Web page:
Mob Rule Learning: Chapter One
Upcoming SlideShare
Loading in...5
×
 

Mob Rule Learning: Chapter One

on

  • 848 views

Sample chapter from Michelle Boule's book, Mob Rule Learning: Camps, Unconferences, and Trashing the Talking Head.

Sample chapter from Michelle Boule's book, Mob Rule Learning: Camps, Unconferences, and Trashing the Talking Head.

Statistics

Views

Total Views
848
Views on SlideShare
823
Embed Views
25

Actions

Likes
0
Downloads
6
Comments
0

1 Embed 25

http://www.mobrulelearning.com 25

Accessibility

Upload Details

Uploaded via as Adobe PDF

Usage Rights

© All Rights Reserved

Report content

Flagged as inappropriate Flag as inappropriate
Flag as inappropriate

Select your reason for flagging this presentation as inappropriate.

Cancel
  • Full Name Full Name Comment goes here.
    Are you sure you want to
    Your message goes here
    Processing…
Post Comment
Edit your comment

Mob Rule Learning: Chapter One Mob Rule Learning: Chapter One Document Transcript

  • CHAPTERONE Traditional Conferences: What They Do and How They Get It WrongTraditional conferences do have their place, and there are quite afew things that they get right. They serve an important role in the lifeof the professional and in the life of a professional organization. Atraditional conference, for purposes of this discussion, is a face-to-face conference filled with scheduled sessions of speakers or panelsthat give a traditional long presentation followed by a question-and-answer period. Conferences are held by professional associations toeducate members on new trends, offer networking opportunities,generate revenue for the organization, and bring members togetherto do the committee work of the organization.Traditional Conferences Are Continuing EducationOther than professional and research journals, conferences are oneof the more prominent ways that professionals continue their edu-cation as their career progresses. For those in academia, conferenceand paper presentations also help advance the road to tenure andgain professional pomp. These conferences are often the only wayto gather points leading to tenure. People go to these conferences 5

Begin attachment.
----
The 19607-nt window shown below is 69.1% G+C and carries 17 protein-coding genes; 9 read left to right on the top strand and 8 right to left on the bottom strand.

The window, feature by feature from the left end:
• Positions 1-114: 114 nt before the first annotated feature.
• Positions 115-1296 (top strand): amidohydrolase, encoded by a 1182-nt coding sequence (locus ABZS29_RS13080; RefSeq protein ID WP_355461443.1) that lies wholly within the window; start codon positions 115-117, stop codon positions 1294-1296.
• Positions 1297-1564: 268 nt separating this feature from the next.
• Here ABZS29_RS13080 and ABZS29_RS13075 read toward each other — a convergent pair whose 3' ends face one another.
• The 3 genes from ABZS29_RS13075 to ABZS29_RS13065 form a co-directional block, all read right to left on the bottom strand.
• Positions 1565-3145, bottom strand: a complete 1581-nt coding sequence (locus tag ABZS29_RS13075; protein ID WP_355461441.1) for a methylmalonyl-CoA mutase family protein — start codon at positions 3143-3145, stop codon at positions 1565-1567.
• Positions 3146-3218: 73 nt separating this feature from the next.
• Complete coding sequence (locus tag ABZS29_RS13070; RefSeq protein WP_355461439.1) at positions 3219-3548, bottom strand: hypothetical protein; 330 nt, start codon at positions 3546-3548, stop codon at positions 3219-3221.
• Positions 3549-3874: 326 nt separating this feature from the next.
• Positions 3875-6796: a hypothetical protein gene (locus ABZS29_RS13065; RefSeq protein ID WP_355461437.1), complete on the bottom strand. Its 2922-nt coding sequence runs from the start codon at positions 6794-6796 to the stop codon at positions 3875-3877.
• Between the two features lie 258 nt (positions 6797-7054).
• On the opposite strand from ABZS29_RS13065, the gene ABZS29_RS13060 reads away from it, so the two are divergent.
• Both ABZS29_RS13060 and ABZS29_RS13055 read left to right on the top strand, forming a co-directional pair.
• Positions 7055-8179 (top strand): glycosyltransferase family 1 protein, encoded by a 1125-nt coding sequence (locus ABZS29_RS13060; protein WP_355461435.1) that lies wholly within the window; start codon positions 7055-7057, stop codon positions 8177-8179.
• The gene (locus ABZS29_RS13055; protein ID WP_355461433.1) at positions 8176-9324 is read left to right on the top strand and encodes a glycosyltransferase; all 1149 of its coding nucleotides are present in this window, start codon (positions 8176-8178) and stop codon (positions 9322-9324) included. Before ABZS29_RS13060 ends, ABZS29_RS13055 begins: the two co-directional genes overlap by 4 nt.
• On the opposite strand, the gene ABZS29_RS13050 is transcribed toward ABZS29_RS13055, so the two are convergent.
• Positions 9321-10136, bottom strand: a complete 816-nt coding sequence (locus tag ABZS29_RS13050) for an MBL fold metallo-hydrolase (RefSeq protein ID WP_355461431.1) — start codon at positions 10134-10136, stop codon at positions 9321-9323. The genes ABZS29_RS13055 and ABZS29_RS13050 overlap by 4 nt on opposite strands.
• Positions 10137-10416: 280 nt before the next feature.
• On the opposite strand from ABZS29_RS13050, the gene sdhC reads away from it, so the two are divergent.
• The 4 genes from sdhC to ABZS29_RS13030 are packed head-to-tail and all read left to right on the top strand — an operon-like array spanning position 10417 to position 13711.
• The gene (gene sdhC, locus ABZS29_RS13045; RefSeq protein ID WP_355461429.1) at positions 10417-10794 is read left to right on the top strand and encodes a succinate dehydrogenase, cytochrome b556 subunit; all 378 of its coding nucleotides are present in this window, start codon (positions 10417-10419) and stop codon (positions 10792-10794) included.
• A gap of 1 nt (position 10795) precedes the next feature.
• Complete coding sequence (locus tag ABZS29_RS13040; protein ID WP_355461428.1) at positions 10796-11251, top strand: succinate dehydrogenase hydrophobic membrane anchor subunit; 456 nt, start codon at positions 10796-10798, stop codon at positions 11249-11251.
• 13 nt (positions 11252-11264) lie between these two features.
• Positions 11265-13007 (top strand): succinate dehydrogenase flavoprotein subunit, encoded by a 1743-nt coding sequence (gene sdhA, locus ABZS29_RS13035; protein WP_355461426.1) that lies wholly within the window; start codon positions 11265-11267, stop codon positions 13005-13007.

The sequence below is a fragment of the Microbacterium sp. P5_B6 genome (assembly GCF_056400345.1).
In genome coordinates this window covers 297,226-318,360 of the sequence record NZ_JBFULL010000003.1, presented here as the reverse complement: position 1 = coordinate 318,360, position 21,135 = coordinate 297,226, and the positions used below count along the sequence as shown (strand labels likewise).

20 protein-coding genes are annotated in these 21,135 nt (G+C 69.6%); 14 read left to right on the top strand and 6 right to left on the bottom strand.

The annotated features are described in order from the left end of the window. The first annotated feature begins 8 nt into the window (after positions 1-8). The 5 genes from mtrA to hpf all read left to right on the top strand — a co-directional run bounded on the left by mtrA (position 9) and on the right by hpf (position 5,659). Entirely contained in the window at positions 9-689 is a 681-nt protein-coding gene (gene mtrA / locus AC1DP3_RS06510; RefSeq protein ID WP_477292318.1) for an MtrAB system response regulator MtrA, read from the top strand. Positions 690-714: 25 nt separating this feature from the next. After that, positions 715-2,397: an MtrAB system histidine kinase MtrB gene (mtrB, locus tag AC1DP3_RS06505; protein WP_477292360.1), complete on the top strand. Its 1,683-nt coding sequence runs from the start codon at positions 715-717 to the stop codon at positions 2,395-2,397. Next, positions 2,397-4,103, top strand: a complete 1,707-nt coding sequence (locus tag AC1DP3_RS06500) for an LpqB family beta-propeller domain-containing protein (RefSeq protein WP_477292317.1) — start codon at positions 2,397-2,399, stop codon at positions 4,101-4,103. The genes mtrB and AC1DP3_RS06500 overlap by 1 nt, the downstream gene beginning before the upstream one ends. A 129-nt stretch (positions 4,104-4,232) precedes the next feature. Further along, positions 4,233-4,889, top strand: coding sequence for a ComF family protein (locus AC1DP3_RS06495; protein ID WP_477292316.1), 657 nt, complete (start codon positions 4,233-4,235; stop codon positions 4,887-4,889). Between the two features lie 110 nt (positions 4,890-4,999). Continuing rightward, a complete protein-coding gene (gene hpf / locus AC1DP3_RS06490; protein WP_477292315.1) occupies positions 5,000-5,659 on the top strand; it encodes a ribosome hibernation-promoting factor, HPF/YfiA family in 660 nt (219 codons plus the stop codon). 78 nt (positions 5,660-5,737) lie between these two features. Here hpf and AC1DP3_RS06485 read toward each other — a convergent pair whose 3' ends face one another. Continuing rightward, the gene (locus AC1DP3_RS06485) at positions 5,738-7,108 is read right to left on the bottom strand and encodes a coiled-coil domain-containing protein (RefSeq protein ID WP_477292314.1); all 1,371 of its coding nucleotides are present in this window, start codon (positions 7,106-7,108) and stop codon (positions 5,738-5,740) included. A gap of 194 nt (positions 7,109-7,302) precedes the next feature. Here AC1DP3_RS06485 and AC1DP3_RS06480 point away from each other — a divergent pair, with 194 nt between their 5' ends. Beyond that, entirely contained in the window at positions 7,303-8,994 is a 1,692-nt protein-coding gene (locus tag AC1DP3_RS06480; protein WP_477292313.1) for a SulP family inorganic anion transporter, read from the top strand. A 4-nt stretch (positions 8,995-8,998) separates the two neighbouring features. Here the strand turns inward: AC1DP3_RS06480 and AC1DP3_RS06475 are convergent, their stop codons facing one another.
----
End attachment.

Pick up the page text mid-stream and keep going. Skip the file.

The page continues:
• Mob Rule Learningbecause they are expected to attend; this is part of an acceptedprocess. Organizations often see conferences as a way to facilitatelearning by bringing respected leaders in the field together in onelocation to discuss their current projects, interests, or topics. Thisfacilitation of learning is one of the benefits of belonging to a largeprofessional organization, and although members often pay toattend a conference separately from dues, conference learning isseen as a value-added service from organizations to their members.Many companies pay dues to professional organizations because itis seen as a necessity for the professional growth and developmentof their employees. Traditional conferences bring together the dispersed members ofan organization, which allows for diverse networking opportunities.Although there are many online social opportunities for almost anyinterest or profession, few things are better for cementing profes-sional relationships than a happy hour with other conference atten-dees at the hotel bar or chatting after a session over coffee. Therichness of these after-hour conversations led to the first iterationsof an unconference … but that story comes later. Attending a conference organized by a major professional organ-ization often affords a rare opportunity to hear the leaders in a fielddiscuss important topics. The keynotes of big conferences are pop-ulated by speakers with big ideas and motivating words for thecrowd. Large organizations can afford to pay the money required tohave important or well-known talking heads as featured sessions, sothis is one of the few places that regular members of a professioncan gain access, however limited, to the prominent people in theirfield. Access is almost always set up in such a way that everyoneknows who has the important idea, and who is supposed to listen tothose ideas. Traditional conferences do have many advantages overimpromptu or online offerings, and this book does not argue that weshould entirely do away with the traditional conference format (with6